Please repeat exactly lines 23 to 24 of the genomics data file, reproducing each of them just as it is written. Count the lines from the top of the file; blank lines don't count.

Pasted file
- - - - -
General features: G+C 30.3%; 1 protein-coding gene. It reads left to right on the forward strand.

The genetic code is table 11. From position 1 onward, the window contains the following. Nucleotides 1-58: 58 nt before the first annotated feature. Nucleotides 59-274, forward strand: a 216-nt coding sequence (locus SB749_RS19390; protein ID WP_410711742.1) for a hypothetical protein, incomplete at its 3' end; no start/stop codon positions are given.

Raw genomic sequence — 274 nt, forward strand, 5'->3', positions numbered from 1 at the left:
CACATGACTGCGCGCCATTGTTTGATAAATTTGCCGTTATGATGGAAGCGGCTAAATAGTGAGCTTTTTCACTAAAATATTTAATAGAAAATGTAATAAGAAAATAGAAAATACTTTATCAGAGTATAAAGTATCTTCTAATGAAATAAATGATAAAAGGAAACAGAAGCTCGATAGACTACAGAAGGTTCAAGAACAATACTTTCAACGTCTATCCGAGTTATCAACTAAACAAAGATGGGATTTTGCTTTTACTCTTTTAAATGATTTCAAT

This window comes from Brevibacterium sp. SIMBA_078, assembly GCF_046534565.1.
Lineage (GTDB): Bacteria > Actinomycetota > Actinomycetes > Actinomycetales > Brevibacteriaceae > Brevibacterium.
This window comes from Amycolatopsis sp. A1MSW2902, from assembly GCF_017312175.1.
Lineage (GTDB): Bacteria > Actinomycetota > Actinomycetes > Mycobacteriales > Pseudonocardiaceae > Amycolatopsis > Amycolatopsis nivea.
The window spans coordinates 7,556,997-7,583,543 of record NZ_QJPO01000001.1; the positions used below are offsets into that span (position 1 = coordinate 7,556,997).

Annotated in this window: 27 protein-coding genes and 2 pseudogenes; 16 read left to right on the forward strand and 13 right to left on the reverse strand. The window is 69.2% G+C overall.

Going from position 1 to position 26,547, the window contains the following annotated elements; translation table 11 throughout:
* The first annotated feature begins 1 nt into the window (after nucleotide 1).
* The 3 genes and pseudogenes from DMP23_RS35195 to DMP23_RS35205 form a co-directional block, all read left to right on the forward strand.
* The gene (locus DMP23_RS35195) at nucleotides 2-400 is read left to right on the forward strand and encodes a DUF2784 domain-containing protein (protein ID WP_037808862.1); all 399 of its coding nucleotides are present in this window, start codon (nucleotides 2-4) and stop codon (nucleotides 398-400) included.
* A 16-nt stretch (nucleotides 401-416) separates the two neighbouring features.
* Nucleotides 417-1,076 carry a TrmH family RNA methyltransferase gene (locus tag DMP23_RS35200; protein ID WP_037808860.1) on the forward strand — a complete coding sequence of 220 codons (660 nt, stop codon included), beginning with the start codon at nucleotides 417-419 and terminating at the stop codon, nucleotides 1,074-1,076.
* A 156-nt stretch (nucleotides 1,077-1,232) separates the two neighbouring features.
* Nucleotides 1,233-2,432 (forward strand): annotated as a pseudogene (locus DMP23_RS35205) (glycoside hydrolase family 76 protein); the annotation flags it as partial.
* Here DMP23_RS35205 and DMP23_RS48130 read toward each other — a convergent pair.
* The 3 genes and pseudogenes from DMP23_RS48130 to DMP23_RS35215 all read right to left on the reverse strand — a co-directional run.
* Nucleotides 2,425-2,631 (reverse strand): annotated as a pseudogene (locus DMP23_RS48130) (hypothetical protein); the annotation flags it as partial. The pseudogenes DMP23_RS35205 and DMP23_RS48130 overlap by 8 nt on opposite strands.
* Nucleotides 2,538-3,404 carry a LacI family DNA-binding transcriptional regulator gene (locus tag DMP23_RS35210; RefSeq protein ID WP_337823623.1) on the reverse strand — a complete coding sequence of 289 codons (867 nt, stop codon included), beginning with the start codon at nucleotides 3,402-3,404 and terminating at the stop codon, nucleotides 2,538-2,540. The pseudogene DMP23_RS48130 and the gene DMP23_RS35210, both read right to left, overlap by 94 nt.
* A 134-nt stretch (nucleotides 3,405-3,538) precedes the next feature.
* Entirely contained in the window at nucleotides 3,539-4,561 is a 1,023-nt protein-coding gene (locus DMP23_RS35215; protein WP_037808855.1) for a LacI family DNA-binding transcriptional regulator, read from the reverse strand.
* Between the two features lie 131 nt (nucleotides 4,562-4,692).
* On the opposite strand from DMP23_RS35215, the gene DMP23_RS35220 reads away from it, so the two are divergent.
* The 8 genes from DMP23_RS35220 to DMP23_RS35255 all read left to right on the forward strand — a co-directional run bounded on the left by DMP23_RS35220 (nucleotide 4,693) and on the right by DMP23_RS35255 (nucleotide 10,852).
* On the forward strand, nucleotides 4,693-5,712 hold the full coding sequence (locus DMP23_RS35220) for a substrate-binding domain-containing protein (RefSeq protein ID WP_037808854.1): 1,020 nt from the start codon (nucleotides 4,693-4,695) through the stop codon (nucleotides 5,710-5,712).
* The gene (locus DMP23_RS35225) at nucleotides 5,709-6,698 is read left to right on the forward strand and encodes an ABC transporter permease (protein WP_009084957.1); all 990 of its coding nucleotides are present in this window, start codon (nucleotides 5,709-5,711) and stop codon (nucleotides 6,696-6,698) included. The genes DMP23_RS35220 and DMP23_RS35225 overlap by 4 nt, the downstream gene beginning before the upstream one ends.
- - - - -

* A 134-nt stretch (nucleotides 3,405-3,538) precedes the next feature.
* Entirely contained in the window at nucleotides 3,539-4,561 is a 1,023-nt protein-coding gene (locus DMP23_RS35215; protein WP_037808855.1) for a LacI family DNA-binding transcriptional regulator, read from the reverse strand.